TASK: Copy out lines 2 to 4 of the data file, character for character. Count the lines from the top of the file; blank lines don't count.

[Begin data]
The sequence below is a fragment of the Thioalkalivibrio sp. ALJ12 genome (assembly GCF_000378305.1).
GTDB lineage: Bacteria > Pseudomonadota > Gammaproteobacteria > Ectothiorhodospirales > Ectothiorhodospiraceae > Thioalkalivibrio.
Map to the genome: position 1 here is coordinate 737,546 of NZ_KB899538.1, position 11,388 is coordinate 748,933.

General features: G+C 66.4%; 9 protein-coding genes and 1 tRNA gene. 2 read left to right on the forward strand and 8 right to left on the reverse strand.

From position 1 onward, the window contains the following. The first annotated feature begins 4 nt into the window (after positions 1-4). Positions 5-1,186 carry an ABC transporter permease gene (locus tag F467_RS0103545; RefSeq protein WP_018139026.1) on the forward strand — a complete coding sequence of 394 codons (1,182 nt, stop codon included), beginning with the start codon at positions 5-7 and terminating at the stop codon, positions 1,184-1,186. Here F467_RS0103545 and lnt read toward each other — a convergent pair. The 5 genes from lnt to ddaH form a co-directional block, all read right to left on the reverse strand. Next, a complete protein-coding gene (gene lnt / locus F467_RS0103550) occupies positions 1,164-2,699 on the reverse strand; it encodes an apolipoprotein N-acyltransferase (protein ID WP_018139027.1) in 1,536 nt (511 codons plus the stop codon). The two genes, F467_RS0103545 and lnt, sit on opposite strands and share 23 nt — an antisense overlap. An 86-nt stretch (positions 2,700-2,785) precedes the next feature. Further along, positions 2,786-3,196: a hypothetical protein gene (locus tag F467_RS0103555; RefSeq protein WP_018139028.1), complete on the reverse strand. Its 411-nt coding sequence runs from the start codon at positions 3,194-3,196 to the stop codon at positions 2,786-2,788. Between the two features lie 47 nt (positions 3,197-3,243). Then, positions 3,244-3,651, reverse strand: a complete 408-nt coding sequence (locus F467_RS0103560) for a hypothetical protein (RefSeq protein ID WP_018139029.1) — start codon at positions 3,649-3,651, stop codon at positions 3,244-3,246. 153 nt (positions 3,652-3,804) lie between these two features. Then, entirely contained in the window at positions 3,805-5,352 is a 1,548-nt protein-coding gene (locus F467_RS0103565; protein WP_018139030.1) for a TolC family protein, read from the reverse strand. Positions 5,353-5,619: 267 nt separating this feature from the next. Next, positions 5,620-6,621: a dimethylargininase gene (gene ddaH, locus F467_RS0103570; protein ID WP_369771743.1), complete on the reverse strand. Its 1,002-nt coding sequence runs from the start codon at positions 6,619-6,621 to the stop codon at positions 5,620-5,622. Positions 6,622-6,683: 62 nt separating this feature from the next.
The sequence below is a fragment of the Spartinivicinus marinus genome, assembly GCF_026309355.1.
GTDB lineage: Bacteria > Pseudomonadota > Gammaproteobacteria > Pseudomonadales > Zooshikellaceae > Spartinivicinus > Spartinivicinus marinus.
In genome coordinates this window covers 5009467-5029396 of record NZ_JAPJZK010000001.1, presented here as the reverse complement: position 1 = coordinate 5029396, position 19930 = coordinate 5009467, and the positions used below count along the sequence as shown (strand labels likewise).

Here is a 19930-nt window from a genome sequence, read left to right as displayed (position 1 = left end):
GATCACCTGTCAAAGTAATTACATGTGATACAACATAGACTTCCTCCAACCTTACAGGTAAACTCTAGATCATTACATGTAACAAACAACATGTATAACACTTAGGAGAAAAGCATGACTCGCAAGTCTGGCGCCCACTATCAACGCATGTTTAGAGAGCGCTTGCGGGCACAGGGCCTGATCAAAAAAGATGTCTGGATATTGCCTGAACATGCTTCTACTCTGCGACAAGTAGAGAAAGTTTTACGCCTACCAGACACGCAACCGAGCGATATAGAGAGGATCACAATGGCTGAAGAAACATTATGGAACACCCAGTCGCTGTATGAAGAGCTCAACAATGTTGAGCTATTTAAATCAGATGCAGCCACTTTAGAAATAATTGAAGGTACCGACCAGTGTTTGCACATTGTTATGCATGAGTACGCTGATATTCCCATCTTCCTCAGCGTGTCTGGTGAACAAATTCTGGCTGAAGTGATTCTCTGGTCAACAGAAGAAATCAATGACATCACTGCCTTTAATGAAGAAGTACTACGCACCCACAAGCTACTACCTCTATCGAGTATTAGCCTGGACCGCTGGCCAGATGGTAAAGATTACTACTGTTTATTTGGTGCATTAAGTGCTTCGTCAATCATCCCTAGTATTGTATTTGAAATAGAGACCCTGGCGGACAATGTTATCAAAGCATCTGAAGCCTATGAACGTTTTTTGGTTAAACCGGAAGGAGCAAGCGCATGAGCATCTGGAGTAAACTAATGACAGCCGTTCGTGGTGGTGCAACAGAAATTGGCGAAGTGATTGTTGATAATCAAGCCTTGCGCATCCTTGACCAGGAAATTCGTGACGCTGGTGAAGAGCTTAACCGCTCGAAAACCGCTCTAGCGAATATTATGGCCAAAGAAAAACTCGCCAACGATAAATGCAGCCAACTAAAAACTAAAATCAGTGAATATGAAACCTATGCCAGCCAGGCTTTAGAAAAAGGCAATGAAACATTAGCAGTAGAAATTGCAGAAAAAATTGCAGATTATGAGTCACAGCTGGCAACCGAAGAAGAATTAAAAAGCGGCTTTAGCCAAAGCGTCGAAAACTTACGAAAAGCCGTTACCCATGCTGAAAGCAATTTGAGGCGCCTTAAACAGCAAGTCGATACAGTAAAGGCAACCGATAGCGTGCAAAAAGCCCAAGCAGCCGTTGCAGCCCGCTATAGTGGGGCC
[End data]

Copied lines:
GTDB lineage: Bacteria > Pseudomonadota > Gammaproteobacteria > Ectothiorhodospirales > Ectothiorhodospiraceae > Thioalkalivibrio.
Map to the genome: position 1 here is coordinate 737,546 of NZ_KB899538.1, position 11,388 is coordinate 748,933.

General features: G+C 66.4%; 9 protein-coding genes and 1 tRNA gene. 2 read left to right on the forward strand and 8 right to left on the reverse strand.